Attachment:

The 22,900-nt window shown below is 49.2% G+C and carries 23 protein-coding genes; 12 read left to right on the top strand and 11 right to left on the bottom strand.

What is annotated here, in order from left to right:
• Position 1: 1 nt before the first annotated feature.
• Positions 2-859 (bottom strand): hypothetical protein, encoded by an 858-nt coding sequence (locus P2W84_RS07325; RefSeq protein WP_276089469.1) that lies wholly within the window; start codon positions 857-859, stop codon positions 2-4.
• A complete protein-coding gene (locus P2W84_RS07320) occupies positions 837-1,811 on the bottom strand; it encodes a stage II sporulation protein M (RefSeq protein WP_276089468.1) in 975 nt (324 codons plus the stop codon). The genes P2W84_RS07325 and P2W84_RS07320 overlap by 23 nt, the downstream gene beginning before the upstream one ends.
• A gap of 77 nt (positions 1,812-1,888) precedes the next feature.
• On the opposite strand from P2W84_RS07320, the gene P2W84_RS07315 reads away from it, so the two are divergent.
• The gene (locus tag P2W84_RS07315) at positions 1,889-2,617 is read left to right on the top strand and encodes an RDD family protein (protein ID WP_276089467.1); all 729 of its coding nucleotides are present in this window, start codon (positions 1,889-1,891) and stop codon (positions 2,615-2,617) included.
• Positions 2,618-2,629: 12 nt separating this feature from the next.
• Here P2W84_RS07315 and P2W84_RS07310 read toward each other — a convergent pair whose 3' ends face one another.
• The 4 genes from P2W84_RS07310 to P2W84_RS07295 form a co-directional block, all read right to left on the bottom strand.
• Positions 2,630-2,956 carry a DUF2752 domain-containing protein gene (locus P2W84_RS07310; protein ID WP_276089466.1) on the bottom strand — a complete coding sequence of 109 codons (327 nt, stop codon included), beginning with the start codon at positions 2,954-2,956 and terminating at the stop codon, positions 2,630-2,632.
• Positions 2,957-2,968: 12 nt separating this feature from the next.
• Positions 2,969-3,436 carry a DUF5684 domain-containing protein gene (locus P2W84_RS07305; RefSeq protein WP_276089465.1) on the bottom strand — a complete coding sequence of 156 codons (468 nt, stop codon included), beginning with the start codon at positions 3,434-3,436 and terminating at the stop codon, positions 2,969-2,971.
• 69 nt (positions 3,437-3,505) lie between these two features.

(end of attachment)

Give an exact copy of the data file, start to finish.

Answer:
The 22,900-nt window shown below is 49.2% G+C and carries 23 protein-coding genes; 12 read left to right on the top strand and 11 right to left on the bottom strand.

What is annotated here, in order from left to right:
• Position 1: 1 nt before the first annotated feature.
• Positions 2-859 (bottom strand): hypothetical protein, encoded by an 858-nt coding sequence (locus P2W84_RS07325; RefSeq protein WP_276089469.1) that lies wholly within the window; start codon positions 857-859, stop codon positions 2-4.
• A complete protein-coding gene (locus P2W84_RS07320) occupies positions 837-1,811 on the bottom strand; it encodes a stage II sporulation protein M (RefSeq protein WP_276089468.1) in 975 nt (324 codons plus the stop codon). The genes P2W84_RS07325 and P2W84_RS07320 overlap by 23 nt, the downstream gene beginning before the upstream one ends.
• A gap of 77 nt (positions 1,812-1,888) precedes the next feature.
• On the opposite strand from P2W84_RS07320, the gene P2W84_RS07315 reads away from it, so the two are divergent.
• The gene (locus tag P2W84_RS07315) at positions 1,889-2,617 is read left to right on the top strand and encodes an RDD family protein (protein ID WP_276089467.1); all 729 of its coding nucleotides are present in this window, start codon (positions 1,889-1,891) and stop codon (positions 2,615-2,617) included.
• Positions 2,618-2,629: 12 nt separating this feature from the next.
• Here P2W84_RS07315 and P2W84_RS07310 read toward each other — a convergent pair whose 3' ends face one another.
• The 4 genes from P2W84_RS07310 to P2W84_RS07295 form a co-directional block, all read right to left on the bottom strand.
• Positions 2,630-2,956 carry a DUF2752 domain-containing protein gene (locus P2W84_RS07310; protein ID WP_276089466.1) on the bottom strand — a complete coding sequence of 109 codons (327 nt, stop codon included), beginning with the start codon at positions 2,954-2,956 and terminating at the stop codon, positions 2,630-2,632.
• Positions 2,957-2,968: 12 nt separating this feature from the next.
• Positions 2,969-3,436 carry a DUF5684 domain-containing protein gene (locus P2W84_RS07305; RefSeq protein WP_276089465.1) on the bottom strand — a complete coding sequence of 156 codons (468 nt, stop codon included), beginning with the start codon at positions 3,434-3,436 and terminating at the stop codon, positions 2,969-2,971.
• 69 nt (positions 3,437-3,505) lie between these two features.